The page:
Legislation that would protect the rights of doctors, faith-based health care providers and religious institutions to refuse performing or covering abortions without fear of government consequence was introduced in the House and Senate on Friday.
Sen. James Lankford, R-Okla., and Reps. Diane Black, R- Tenn., and Jeff Fortenberry, R-Neb., re-introduced the Conscience Protection Act, a measure passed by the House last year, in their respective houses.
Specifically, the Conscience Protection Act protects health care providers, health care professionals and entities from being penalized by federal government agencies over their refusals to conduct or provide insurance coverage of abortion.
The bills come as some Catholic hospitals have been sued by pro-abortion groups like the American Civil Liberties Union, who argue that doctors and hospitals should be forced to violate biblical teachings and take the life of an unborn child. They argue that by not providing abortions, health care providers are restricting access to women's health care.
Additionally, the bills come as churches in California are subject to a 2014 statewide mandate that requires all health care plans offered in the state to cover abortion as a "basic health service."
"The Conscience Protection Act will ensure that health providers have the ability to defend their religious or moral beliefs without fear of discrimination," Lankford said in a statement. "This bill is needed to give health care providers the right to provide medical care without violating their deeply held beliefs. Americans have very different views about abortion, but we should not force anyone to participate in it or provide coverage."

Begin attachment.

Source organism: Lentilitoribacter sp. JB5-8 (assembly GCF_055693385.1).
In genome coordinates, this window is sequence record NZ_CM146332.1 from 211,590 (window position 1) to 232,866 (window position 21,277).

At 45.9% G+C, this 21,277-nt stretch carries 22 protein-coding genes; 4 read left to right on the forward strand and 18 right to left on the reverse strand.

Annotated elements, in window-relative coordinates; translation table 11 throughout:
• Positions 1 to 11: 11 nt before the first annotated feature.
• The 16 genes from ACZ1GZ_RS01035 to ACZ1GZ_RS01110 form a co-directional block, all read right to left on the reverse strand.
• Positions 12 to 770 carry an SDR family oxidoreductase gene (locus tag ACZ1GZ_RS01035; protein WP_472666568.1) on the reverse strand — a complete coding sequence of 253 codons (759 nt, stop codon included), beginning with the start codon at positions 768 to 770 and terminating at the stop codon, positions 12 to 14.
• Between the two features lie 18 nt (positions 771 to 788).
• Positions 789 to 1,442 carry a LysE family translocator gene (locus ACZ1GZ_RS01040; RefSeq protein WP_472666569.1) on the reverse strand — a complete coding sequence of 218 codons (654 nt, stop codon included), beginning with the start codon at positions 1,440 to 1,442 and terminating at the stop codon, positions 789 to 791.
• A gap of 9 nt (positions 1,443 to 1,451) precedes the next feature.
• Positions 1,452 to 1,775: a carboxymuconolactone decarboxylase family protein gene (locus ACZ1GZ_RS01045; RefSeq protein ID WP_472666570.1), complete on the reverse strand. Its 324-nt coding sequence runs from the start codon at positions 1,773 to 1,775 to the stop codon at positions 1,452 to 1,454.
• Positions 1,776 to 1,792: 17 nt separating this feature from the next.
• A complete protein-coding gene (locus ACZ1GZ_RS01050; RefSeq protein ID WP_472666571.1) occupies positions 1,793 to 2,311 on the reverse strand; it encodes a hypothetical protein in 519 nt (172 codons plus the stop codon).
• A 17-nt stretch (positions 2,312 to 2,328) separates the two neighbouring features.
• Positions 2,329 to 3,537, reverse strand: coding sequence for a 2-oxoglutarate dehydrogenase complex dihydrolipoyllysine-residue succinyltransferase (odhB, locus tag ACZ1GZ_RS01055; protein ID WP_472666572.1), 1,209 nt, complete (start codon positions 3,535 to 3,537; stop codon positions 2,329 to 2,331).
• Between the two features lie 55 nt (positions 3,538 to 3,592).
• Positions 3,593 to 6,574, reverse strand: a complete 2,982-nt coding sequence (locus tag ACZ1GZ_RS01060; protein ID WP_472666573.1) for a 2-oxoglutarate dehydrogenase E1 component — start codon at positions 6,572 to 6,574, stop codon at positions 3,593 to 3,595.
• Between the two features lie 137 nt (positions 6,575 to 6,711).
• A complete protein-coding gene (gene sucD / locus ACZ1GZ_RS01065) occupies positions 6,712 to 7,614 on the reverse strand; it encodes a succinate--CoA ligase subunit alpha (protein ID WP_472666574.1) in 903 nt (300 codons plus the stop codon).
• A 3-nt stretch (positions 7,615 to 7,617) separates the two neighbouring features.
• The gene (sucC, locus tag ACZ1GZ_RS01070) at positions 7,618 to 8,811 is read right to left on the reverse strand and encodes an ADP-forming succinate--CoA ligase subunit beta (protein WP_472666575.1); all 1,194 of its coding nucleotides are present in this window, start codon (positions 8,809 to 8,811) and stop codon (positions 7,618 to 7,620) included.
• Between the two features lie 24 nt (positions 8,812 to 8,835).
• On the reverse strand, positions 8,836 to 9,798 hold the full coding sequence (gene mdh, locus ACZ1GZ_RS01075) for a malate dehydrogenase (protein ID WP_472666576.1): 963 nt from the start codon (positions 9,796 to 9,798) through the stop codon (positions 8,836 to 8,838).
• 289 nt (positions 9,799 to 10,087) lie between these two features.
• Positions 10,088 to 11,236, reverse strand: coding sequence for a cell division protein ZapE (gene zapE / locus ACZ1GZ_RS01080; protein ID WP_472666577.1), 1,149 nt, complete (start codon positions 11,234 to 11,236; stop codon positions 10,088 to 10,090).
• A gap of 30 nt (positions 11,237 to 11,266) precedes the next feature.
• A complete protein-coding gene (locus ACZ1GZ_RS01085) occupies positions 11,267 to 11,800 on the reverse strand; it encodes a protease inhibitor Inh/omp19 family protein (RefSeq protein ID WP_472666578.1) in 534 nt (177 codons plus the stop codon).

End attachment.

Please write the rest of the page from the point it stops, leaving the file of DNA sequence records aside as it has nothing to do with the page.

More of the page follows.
In a statement, Black asserted that being an American means that people should have "the freedom to live by the dictates of one's deeply held beliefs at home, at work, and in the public square."
"But too often today, pro-life Americans are denied that same opportunity," Black stated. "With states like California and New York enforcing abortion mandates in state insurance coverage and instances of health care workers like Cathy Cenzon-Decarlo being forced to violate their beliefs on the dignity of life as a condition of keeping their job, Congress is compelled to act."
Fortenberry added that laws forcing people and institutions with moral objections to be complicit in abortion shows that "this most cherished American principle is under assault."
While the bill passed the House last July by a vote of 245-182, the measure did not receive a vote in the Senate last session, although it was introduced by Lankford in May.
The legislation is just one of a number of pro-life measures that conservative lawmakers are hopeful will pass through the Senate and be put on the desk of President Donald Trump, who has vowed to support pro-life measures like banning abortions after 20 weeks of pregnancy and codifying bans on taxpayer funding of abortion.
Pro-lifers are most optimistic about their chances of being able to strip America's largest abortion provider of its over $500 million in annual federal funding by using the budget reconciliation process to repeal major components of Obamacare and defund Planned Parenthood with a simple majority.